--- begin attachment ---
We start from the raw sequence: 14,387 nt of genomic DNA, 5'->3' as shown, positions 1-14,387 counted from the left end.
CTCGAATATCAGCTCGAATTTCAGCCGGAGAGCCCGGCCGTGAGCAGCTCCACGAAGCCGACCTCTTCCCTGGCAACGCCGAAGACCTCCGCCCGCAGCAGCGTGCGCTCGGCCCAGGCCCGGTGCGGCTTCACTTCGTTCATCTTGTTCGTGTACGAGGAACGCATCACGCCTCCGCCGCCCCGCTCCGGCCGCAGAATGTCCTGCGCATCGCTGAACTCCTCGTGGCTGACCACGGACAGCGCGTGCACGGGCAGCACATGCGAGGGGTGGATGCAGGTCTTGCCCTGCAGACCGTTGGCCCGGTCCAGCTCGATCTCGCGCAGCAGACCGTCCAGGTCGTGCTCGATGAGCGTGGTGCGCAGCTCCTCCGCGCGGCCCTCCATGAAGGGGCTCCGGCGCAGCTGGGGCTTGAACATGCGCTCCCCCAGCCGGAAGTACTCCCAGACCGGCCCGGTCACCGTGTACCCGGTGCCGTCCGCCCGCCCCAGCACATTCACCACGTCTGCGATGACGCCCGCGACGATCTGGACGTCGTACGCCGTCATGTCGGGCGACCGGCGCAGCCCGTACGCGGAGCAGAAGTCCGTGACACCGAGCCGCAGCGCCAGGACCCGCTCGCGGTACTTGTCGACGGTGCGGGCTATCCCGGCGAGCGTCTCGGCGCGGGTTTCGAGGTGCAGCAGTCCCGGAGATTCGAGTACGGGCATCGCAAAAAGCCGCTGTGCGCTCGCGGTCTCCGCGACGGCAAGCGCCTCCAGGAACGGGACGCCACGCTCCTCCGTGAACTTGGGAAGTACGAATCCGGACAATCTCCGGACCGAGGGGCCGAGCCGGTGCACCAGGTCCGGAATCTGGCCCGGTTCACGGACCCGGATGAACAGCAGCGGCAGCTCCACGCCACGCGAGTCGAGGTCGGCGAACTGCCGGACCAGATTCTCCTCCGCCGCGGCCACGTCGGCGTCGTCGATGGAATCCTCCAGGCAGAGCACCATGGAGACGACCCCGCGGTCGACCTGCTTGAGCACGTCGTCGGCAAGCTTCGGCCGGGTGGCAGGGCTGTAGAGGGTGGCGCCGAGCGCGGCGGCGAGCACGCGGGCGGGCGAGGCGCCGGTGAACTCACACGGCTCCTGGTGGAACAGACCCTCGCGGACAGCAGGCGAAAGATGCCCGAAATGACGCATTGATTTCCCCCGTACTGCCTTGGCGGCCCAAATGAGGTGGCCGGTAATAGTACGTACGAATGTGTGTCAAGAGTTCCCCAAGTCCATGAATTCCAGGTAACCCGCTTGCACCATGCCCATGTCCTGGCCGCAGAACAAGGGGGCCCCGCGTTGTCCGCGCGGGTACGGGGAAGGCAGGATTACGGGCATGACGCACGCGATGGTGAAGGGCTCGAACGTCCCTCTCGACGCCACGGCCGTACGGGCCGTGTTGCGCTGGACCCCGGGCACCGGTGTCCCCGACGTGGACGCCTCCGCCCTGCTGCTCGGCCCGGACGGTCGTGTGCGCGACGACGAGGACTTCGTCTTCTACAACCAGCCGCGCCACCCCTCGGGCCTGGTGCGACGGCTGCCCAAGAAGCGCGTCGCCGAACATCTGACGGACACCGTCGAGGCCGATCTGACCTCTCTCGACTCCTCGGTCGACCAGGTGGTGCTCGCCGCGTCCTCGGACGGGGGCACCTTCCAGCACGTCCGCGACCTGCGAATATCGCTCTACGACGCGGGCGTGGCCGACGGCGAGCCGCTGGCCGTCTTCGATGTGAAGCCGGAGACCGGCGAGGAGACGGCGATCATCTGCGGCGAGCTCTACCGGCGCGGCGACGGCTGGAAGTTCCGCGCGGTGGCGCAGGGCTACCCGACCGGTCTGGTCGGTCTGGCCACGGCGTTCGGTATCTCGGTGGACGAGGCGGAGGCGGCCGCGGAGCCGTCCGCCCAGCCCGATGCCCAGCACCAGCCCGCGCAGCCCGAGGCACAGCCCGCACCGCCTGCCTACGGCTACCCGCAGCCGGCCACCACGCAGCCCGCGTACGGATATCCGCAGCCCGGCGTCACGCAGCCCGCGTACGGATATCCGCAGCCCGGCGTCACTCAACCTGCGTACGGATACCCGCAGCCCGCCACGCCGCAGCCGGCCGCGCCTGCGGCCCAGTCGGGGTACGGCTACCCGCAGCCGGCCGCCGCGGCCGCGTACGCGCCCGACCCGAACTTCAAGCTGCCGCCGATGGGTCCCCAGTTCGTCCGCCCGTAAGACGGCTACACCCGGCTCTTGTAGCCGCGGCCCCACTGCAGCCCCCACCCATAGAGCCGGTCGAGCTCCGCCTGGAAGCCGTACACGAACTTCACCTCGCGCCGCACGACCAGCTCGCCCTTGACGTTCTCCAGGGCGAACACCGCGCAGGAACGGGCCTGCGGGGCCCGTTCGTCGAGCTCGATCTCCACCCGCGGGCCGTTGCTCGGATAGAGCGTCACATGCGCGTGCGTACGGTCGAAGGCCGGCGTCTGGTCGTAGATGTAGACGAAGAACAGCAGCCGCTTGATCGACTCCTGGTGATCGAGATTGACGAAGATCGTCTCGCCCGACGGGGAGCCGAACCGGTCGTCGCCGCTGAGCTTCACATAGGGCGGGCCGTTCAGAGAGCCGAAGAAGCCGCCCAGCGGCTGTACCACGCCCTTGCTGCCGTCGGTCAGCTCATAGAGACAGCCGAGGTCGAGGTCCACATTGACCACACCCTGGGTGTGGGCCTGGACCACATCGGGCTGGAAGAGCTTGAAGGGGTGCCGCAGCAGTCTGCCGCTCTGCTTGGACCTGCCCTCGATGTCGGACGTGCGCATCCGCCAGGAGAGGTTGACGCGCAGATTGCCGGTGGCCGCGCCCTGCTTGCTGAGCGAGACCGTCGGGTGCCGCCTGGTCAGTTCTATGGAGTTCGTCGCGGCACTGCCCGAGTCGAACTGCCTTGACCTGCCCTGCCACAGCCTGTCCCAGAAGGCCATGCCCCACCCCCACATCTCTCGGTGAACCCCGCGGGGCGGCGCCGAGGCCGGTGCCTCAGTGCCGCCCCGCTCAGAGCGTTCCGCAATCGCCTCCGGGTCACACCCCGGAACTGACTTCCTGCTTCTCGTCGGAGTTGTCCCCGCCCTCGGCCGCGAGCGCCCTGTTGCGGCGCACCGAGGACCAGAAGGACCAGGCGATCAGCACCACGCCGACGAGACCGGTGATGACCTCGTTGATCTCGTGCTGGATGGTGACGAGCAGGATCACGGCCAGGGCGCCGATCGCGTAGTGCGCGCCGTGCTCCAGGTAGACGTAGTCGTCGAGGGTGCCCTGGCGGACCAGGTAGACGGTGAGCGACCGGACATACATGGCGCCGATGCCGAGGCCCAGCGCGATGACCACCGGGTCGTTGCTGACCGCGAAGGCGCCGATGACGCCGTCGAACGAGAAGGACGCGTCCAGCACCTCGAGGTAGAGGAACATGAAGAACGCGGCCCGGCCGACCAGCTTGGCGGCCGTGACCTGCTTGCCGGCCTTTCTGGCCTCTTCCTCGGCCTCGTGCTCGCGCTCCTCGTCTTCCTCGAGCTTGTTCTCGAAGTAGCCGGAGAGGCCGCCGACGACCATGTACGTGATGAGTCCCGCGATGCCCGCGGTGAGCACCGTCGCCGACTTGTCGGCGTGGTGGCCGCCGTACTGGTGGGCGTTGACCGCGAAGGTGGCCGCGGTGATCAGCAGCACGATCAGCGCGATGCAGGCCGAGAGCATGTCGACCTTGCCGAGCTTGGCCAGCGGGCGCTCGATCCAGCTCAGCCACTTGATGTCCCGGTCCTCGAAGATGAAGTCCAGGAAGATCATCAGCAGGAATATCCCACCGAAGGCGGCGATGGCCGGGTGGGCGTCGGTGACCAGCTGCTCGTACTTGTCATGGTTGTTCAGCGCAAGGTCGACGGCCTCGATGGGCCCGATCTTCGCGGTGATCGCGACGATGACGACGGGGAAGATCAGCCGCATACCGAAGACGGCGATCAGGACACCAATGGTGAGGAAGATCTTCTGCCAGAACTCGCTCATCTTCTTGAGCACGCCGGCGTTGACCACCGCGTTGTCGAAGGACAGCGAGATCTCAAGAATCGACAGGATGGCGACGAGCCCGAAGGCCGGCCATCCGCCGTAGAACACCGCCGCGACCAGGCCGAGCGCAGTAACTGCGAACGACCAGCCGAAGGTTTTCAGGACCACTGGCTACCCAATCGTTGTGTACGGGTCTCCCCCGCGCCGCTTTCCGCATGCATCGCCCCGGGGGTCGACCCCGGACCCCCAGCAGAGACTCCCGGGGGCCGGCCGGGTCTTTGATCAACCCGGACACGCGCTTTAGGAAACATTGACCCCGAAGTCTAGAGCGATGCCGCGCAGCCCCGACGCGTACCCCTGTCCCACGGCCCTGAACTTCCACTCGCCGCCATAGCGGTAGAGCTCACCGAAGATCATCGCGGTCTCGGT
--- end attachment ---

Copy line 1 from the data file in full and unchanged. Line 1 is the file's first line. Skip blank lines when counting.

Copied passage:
We start from the raw sequence: 14,387 nt of genomic DNA, 5'->3' as shown, positions 1-14,387 counted from the left end.